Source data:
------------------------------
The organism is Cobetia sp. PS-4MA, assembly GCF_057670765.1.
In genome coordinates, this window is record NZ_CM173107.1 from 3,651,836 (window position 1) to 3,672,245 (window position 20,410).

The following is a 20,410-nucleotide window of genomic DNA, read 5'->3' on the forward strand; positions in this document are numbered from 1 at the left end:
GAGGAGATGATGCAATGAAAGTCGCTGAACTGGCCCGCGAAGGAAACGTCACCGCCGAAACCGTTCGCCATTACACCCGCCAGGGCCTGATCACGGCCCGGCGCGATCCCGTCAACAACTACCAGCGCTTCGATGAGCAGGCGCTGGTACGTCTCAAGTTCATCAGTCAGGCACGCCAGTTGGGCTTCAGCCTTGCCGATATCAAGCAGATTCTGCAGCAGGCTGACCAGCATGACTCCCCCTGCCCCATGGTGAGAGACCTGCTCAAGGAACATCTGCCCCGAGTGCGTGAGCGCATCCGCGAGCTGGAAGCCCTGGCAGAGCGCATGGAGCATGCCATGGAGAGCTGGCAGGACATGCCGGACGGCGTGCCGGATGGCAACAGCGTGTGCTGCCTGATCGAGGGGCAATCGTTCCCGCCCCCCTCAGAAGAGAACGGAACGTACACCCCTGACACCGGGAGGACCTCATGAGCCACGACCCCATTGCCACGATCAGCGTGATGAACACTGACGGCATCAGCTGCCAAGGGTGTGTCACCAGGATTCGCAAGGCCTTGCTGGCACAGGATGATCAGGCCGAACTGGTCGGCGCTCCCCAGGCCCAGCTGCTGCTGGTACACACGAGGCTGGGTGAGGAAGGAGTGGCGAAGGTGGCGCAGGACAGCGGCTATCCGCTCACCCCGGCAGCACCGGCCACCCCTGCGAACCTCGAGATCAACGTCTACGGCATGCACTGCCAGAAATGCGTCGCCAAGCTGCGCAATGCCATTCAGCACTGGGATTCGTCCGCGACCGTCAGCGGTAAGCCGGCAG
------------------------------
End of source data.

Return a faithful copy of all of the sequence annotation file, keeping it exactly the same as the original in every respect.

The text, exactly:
The organism is Cobetia sp. PS-4MA, assembly GCF_057670765.1.
In genome coordinates, this window is record NZ_CM173107.1 from 3,651,836 (window position 1) to 3,672,245 (window position 20,410).

The following is a 20,410-nucleotide window of genomic DNA, read 5'->3' on the forward strand; positions in this document are numbered from 1 at the left end:
GAGGAGATGATGCAATGAAAGTCGCTGAACTGGCCCGCGAAGGAAACGTCACCGCCGAAACCGTTCGCCATTACACCCGCCAGGGCCTGATCACGGCCCGGCGCGATCCCGTCAACAACTACCAGCGCTTCGATGAGCAGGCGCTGGTACGTCTCAAGTTCATCAGTCAGGCACGCCAGTTGGGCTTCAGCCTTGCCGATATCAAGCAGATTCTGCAGCAGGCTGACCAGCATGACTCCCCCTGCCCCATGGTGAGAGACCTGCTCAAGGAACATCTGCCCCGAGTGCGTGAGCGCATCCGCGAGCTGGAAGCCCTGGCAGAGCGCATGGAGCATGCCATGGAGAGCTGGCAGGACATGCCGGACGGCGTGCCGGATGGCAACAGCGTGTGCTGCCTGATCGAGGGGCAATCGTTCCCGCCCCCCTCAGAAGAGAACGGAACGTACACCCCTGACACCGGGAGGACCTCATGAGCCACGACCCCATTGCCACGATCAGCGTGATGAACACTGACGGCATCAGCTGCCAAGGGTGTGTCACCAGGATTCGCAAGGCCTTGCTGGCACAGGATGATCAGGCCGAACTGGTCGGCGCTCCCCAGGCCCAGCTGCTGCTGGTACACACGAGGCTGGGTGAGGAAGGAGTGGCGAAGGTGGCGCAGGACAGCGGCTATCCGCTCACCCCGGCAGCACCGGCCACCCCTGCGAACCTCGAGATCAACGTCTACGGCATGCACTGCCAGAAATGCGTCGCCAAGCTGCGCAATGCCATTCAGCACTGGGATTCGTCCGCGACCGTCAGCGGTAAGCCGGCAG